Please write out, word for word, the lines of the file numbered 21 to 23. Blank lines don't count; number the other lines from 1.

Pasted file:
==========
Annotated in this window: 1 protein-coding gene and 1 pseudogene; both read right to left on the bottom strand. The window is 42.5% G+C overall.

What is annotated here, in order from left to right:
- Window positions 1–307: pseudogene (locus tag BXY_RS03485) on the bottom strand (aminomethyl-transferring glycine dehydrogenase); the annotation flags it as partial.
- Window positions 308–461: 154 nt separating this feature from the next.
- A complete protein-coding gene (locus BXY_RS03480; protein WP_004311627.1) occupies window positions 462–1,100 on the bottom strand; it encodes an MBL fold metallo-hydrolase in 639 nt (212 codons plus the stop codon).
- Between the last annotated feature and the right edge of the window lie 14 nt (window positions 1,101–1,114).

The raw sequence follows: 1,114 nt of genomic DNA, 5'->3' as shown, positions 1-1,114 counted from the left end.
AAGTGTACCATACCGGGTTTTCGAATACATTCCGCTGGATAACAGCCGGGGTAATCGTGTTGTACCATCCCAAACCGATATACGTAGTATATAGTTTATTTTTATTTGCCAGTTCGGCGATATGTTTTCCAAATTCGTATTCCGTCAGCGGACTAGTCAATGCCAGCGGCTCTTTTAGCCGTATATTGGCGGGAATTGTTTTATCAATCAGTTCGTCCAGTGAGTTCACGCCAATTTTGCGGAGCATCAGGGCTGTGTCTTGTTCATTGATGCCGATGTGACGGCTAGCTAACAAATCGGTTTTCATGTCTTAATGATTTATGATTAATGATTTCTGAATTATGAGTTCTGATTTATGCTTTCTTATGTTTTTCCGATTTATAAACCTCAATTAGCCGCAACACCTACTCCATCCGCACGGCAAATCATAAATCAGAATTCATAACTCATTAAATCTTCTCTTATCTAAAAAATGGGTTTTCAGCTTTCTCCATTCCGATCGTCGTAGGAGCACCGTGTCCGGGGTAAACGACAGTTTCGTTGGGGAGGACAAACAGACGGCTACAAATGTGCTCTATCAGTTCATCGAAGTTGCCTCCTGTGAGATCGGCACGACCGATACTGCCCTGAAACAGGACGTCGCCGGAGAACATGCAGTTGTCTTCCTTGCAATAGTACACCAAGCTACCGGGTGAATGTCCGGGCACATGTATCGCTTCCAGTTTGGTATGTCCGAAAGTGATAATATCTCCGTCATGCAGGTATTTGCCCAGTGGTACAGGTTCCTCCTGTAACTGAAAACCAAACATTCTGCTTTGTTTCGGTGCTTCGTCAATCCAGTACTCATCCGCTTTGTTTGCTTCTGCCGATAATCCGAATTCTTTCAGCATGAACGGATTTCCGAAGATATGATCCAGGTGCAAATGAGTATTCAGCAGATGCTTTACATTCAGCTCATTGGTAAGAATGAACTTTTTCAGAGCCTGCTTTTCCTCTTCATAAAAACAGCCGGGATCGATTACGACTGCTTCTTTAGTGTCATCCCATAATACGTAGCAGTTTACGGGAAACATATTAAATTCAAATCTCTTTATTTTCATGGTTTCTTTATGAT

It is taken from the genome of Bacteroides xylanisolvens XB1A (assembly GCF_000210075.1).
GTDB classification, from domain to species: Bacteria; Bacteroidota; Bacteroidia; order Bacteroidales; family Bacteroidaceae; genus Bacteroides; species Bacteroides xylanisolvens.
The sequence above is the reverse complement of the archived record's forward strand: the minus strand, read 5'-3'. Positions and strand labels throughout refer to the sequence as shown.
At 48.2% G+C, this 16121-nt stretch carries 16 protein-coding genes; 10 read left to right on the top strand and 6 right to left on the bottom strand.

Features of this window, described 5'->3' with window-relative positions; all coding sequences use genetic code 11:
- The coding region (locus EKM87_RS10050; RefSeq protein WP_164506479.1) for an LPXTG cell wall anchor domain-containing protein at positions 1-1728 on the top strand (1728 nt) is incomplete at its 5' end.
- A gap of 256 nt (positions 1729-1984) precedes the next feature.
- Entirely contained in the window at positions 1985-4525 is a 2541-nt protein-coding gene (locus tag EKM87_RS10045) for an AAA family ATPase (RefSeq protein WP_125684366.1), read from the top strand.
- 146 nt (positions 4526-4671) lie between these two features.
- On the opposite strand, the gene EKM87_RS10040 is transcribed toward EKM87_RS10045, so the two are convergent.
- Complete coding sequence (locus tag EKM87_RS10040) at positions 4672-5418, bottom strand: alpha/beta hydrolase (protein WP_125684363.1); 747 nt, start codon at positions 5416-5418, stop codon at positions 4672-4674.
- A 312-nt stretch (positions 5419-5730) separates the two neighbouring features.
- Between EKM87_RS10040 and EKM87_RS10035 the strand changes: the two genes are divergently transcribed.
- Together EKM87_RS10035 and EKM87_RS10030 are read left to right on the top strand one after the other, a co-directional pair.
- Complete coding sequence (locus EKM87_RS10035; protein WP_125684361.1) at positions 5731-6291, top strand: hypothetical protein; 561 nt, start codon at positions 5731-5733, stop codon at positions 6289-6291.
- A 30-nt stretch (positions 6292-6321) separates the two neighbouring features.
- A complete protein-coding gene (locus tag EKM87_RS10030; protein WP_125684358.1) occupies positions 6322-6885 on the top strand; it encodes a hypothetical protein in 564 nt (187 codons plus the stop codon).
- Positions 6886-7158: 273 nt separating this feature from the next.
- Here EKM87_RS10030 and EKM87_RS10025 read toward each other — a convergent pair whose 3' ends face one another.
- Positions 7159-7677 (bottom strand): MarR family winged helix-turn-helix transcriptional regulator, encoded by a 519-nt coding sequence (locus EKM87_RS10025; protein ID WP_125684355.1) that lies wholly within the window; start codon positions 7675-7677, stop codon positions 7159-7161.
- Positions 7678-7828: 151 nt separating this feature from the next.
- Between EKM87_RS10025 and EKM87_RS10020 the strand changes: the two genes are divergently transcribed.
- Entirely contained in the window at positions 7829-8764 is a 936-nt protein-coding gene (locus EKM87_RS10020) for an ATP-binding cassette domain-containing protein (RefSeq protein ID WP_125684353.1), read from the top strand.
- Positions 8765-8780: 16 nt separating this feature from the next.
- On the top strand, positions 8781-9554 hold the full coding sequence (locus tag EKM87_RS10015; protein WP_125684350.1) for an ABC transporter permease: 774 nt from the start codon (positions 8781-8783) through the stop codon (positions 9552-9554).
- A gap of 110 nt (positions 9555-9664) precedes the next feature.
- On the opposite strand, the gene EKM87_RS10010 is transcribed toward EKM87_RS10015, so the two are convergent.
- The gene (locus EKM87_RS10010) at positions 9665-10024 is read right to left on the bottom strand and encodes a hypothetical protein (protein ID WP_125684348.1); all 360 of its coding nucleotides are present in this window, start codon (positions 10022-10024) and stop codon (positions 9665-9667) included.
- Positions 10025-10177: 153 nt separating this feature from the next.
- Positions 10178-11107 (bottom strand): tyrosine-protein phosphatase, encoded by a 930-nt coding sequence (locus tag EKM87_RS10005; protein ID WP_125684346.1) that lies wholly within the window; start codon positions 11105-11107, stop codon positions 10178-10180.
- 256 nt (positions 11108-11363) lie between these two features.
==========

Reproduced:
- Between EKM87_RS10040 and EKM87_RS10035 the strand changes: the two genes are divergently transcribed.
- Together EKM87_RS10035 and EKM87_RS10030 are read left to right on the top strand one after the other, a co-directional pair.
- Complete coding sequence (locus EKM87_RS10035; protein WP_125684361.1) at positions 5731-6291, top strand: hypothetical protein; 561 nt, start codon at positions 5731-5733, stop codon at positions 6289-6291.